Tag Archives: Nia Gwynne

Hands Off!

TITUS ANDRONICUS

Royal Shakespeare Theatre, Thursday 20th July, 2017

 

Shakespeare’s bloodiest play (and a big box office hit during his life) is given a contemporary setting in Blanche McIntyre’s darkly enjoyable production.  Hoodie-wearing plebs pose for selfies in front of pageantry.  A Deliveroo driver turns out to be a hapless messenger, murdered for his bad luck.  It’s all recognisable if at times the relevance comes in the form of cheap laughs.

David Troughton is utterly compelling as the warlike general Titus, whatever the outlandish demands of the script.  Madness and grief are closely entwined as events unfold, with his lust for revenge tipping him over the edge.  Nia Gwynne’s formidable Tamora embodies icy determination and fiery emotion in her slight form, while Luke MacGregor and Sean Hart earn their crust (ha!) as her flaky sons Chiron and Demetrius.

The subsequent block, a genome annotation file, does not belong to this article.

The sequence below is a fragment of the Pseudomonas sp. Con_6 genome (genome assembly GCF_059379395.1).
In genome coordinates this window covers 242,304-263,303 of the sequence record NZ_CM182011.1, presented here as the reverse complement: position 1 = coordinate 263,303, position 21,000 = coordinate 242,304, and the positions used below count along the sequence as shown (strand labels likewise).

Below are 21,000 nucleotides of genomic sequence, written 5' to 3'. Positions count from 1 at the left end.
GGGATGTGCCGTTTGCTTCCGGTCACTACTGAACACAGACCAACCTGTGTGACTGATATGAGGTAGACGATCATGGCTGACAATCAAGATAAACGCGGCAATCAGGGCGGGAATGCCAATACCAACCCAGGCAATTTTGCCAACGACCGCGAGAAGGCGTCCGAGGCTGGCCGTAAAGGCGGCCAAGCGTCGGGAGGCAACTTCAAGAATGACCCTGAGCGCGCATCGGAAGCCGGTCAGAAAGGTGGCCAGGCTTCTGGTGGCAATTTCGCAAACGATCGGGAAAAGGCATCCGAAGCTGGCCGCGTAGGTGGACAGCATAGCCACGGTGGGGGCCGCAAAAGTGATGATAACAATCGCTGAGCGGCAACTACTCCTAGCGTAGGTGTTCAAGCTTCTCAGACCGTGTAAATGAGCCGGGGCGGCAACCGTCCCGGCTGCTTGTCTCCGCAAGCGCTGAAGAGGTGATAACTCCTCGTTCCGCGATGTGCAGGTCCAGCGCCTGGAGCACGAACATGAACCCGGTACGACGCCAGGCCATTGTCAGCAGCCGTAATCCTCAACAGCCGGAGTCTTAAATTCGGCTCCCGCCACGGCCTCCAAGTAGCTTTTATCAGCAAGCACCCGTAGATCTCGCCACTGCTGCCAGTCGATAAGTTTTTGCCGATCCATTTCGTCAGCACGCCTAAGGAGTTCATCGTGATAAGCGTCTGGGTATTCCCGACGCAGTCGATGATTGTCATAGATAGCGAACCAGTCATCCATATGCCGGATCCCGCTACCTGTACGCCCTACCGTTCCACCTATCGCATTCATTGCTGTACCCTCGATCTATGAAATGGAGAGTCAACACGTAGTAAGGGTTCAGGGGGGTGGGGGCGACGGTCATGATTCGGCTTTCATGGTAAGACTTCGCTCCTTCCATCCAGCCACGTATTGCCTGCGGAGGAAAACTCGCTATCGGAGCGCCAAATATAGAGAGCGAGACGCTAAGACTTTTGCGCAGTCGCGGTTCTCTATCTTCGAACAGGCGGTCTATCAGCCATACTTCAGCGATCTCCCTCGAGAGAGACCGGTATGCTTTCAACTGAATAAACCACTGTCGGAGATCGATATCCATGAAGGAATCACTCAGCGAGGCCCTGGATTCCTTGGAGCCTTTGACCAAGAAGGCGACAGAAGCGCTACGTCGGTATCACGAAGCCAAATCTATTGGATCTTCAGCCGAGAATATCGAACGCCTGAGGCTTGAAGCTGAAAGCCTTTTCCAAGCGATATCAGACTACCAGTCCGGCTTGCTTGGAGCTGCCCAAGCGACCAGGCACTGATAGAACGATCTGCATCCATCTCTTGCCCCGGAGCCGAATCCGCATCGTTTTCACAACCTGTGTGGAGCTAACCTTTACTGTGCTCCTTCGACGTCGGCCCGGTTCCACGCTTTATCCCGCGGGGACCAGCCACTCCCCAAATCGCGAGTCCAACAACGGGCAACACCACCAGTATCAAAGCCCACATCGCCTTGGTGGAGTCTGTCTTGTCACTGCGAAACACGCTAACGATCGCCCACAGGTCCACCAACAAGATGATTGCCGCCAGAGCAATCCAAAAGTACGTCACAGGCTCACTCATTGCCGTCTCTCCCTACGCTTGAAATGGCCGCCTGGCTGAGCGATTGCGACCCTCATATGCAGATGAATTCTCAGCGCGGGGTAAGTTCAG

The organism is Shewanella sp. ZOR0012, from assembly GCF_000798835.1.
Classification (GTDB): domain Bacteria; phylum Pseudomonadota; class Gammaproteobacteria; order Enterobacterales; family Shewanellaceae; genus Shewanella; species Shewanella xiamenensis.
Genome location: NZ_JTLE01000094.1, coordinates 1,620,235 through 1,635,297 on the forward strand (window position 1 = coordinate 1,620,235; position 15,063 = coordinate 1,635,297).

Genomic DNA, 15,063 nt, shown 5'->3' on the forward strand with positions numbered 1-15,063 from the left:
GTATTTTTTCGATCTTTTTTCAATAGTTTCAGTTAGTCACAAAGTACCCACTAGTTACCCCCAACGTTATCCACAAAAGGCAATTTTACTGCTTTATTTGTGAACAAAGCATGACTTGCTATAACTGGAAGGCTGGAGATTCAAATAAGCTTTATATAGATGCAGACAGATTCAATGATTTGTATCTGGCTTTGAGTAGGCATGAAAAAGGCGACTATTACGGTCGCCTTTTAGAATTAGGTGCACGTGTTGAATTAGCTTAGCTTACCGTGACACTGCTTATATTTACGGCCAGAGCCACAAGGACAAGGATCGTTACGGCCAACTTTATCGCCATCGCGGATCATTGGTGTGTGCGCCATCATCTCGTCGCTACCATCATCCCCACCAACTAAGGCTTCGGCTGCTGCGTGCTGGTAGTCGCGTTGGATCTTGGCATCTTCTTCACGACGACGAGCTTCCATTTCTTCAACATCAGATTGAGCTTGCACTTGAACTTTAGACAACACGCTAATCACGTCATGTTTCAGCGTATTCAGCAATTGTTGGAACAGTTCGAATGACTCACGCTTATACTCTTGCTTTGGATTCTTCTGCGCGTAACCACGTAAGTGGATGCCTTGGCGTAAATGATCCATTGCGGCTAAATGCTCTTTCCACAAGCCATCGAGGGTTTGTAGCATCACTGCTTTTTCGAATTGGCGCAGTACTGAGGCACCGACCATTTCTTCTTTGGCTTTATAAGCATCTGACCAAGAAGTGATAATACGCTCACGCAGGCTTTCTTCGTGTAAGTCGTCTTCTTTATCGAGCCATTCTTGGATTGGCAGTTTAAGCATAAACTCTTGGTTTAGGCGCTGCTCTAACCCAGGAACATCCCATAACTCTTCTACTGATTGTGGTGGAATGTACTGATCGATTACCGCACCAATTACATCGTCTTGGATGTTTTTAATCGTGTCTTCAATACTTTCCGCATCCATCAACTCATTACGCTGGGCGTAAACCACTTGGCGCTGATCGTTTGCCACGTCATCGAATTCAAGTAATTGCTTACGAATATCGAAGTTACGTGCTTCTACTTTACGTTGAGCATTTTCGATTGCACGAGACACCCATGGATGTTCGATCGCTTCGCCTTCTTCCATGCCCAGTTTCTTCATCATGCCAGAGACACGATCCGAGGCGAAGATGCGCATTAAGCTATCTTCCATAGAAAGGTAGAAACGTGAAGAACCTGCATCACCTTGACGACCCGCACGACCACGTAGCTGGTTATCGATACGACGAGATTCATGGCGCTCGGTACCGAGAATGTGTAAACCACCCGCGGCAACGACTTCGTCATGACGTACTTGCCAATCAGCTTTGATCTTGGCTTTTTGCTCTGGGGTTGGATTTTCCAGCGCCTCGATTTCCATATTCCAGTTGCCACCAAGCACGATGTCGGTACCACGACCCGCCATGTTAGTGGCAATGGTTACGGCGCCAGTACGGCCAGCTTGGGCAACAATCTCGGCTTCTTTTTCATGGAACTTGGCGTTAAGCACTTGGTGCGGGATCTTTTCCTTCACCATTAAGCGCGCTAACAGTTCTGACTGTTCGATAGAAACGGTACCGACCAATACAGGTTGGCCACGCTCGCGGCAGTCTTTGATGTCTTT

Stefan Adegbola is just about perfect as the villainous Aaron, brimming with spite until the last, while Tom McCall’s Lucius is as upright and righteously vengeful as you would hope – in a play teeming with baddies, Lucius is at best the anti-hero.  I also enjoy Martin Hutson’s Saturninus, a hollow politician who could have come directly from Westminster or the US Senate.   There is strong support from an excellent cast, definitely not least of whom is Patrick Drury as Titus’s brother, Marcus (not Ronicus as I at first assumed… Never mind).  Drury is upright and decent – it takes a lot to break him, but he shares the play’s most tender scene when Marcus stumbles across his niece, the ‘mangled Lavinia’ following the traumatic attack by Tamora’s sons.  As Lavinia, Hannah Morrish is truly heart-rending – mostly through stillness to accompany her enforced silence.  Meanwhile, young Will Parsons makes a strong impression as Young Lucius – and he makes you wonder, along with Aaron’s bastard offspring – into what kind of world children are being born.  Young Lucius stands observing, like young Barron Trump – How on Earth is he going to turn out being set such an example?